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Enhanced climate monitoring of priceless objects

Livrustkammaren, Augusta Persson och Ann-Sofie

Published 2024-05-17

Enhanced climate monitoring of priceless objects

Livrust Chamber, Augusta Persson

An important part of the work of conservators Augusta Persson and Ann-Sofie Stjernlöf is to take preventive measures to ensure that the historical objects in the museums’ care are not damaged. At the Livrust Chamber, remote monitoring of temperature and humidity is being strengthened. The same applies to the Swedish Museum of the Holocaust, where there is also a special focus on light measurements.

The Armoury and the Swedish Holocaust Museum are two of a total of seven activities run by the National History Museums (SHM). The indoor climate in these environments is something that occupies a lot of time for SHM’s nine conservators.

– Ensuring the right climate is a very important part of working with preventive conservation. Above all, it is about having as even a climate as possible. In several places we have objects that are unique and priceless, which places high demands on the climate,” says Augusta Persson, head conservator at the Armory.

Optimal moisture level: 40-60 percent
Factors such as temperature and humidity must simply be within certain carefully specified ranges. Otherwise, there is a risk of irreparable damage to museum objects such as metal, wood, textiles and paper. Organic material should preferably be stored in an environment where the moisture content is between 40 and 60% with a maximum daily variation of plus or minus 5%. The exception is paper, which benefits from a slightly drier climate.

– Often you have different materials in the same environment. It is important to find a middle ground and above all to ensure that the values for temperatures and humidity do not fluctuate so much, says conservator Ann-Sofie Stjernlöf, who has the main responsibility for the Swedish Museum of the Holocaust.

SHM strives to be coordinated and have common routines around the management. Not least when it comes to prevention. All conservators should be able to stand in for each other and check measurements, for example. To make this easy and convenient, it has been decided to invest in the same type of wifi data loggers from the testo 160 series for all seven museums. The Livrustkammaren is the last museum where these logs were recently installed.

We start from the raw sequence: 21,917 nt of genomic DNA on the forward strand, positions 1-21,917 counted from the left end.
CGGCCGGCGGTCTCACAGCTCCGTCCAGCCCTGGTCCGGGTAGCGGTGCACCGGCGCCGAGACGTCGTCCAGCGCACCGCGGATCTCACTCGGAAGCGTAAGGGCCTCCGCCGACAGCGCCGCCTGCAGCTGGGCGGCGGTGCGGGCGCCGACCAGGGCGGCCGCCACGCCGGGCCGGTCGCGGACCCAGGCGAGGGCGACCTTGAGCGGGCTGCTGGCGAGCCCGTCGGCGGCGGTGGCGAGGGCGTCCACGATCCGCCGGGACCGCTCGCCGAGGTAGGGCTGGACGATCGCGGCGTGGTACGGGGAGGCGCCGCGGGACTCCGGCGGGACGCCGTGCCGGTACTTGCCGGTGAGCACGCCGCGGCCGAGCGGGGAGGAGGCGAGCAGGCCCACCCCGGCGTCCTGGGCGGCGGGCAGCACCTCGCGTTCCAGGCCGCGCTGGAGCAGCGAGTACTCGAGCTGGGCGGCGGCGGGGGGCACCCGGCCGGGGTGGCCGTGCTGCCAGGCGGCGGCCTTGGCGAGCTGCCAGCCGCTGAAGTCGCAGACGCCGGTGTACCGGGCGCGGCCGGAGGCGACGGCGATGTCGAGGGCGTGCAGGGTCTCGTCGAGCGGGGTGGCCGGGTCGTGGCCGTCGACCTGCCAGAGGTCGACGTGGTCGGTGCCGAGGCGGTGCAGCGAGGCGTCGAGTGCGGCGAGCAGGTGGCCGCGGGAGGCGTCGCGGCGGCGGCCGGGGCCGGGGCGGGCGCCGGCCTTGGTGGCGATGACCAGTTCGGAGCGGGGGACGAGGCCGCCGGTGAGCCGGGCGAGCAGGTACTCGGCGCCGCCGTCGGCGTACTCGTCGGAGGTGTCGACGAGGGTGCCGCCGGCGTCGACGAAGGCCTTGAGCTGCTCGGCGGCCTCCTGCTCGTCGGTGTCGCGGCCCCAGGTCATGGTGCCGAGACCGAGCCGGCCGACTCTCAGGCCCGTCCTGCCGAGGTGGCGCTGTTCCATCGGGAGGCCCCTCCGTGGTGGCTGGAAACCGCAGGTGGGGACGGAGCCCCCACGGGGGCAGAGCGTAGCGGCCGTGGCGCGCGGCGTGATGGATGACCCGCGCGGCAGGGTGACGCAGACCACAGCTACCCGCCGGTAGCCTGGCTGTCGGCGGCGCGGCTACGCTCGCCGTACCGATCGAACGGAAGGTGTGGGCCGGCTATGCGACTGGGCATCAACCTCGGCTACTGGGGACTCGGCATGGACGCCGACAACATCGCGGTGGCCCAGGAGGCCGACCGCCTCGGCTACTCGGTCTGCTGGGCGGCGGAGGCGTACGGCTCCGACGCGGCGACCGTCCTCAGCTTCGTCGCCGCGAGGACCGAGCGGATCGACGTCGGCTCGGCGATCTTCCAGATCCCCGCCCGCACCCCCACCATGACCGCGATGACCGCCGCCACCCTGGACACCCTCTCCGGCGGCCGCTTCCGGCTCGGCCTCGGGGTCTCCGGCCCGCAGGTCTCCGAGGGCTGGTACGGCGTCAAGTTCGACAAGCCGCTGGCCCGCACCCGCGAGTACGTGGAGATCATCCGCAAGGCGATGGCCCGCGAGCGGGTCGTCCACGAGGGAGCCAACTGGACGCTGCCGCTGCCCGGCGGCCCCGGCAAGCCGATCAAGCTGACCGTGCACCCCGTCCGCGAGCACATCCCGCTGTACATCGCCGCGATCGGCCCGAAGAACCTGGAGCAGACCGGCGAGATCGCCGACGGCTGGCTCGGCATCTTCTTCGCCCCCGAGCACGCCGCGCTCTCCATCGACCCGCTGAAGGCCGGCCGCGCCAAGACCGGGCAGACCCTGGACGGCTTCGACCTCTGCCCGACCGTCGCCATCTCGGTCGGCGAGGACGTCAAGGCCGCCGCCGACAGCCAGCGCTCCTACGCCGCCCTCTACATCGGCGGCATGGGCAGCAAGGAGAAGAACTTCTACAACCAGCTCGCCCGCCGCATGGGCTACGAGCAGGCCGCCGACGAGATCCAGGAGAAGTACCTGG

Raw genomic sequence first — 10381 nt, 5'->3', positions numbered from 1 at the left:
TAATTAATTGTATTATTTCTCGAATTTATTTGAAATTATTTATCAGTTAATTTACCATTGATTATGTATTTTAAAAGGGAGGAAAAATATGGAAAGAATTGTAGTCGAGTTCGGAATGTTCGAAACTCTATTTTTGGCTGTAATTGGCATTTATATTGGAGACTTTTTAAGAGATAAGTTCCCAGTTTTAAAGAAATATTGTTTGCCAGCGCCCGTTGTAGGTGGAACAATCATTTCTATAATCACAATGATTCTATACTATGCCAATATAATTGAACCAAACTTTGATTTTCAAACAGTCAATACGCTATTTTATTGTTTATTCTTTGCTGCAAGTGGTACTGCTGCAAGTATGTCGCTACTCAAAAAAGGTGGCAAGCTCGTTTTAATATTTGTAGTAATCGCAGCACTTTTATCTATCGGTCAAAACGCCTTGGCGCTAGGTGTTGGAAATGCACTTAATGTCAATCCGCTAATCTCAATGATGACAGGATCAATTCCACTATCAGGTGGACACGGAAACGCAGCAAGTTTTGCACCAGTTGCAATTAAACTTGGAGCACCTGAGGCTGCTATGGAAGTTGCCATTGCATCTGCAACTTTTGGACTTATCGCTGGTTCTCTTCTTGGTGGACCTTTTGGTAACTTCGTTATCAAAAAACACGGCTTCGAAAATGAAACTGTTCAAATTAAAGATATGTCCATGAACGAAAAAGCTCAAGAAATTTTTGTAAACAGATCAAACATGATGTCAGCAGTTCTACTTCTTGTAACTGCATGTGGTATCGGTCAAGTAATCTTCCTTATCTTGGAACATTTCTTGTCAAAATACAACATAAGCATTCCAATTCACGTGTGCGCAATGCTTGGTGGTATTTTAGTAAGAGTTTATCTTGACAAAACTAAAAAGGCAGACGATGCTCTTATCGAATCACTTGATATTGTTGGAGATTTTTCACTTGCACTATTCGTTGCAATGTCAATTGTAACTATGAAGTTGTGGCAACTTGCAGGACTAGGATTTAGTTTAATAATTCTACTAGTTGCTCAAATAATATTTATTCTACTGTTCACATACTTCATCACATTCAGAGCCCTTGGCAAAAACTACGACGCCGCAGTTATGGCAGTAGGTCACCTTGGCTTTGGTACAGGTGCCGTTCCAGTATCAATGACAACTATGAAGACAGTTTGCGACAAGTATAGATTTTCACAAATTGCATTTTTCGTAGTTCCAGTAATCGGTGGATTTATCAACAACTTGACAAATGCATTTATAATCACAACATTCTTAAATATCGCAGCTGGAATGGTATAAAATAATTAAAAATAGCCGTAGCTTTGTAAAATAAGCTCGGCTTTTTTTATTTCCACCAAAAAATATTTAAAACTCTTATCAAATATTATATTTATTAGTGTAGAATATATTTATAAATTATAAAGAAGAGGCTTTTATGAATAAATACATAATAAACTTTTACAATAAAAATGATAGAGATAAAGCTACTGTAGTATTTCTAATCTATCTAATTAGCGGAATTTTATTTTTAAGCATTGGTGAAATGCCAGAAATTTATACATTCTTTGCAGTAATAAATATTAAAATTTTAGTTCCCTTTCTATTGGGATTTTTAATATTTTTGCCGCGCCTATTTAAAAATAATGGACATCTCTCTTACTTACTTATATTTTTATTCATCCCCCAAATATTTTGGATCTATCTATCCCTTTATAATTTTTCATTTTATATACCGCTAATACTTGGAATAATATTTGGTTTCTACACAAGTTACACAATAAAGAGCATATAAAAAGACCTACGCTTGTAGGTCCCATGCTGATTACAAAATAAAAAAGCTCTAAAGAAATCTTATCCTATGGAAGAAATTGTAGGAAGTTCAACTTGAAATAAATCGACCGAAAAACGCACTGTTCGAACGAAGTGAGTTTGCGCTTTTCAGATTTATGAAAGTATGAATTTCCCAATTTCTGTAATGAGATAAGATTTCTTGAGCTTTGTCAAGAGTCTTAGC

Holocaust Museum, testo Museum

Ann-Sofie Stjernlöf checks her mobile phone and quickly gets a picture of the indoor climate in the Swedish Holocaust Museum.

Extra measurement in six small booths
– We already have a comprehensive climate monitoring system at the Armory. The latest equipment purchased in the form of data loggers will complement this monitoring, says Augusta Persson.

The logs are for the basic exhibition on Sweden’s royal history. In six smaller stands there are selected, unique objects that you want to highlight a little extra. These include Gustav Wasa’s crowned helmet, a Pandora doll from the 1590s that may have belonged to Maria of Palatinate, married to Duke Charles (who later became Charles IX), and a bloody sheet in which Gustav II Adolf’s embalmed heart was kept.

– There is a moisture system with built-in logging in each booth, but it takes a lot of time to open and read these readings. At the same time, by opening them from time to time, we risk destroying the climate in the stands. We therefore felt that we needed a wireless and connected measurement that allows us to quickly and easily monitor the climate in the stands remotely,” says Augusta Persson.

In the larger exhibition stands, there is overpressure and constant air exchange to prevent impurities in the air. Light meters have also been installed there. Light measurement in particular is something that Augusta and her colleagues will review and probably expand in the future. More and more museums are shifting light-sensitive objects in long-standing exhibitions based on how many lux-hours they are exposed to.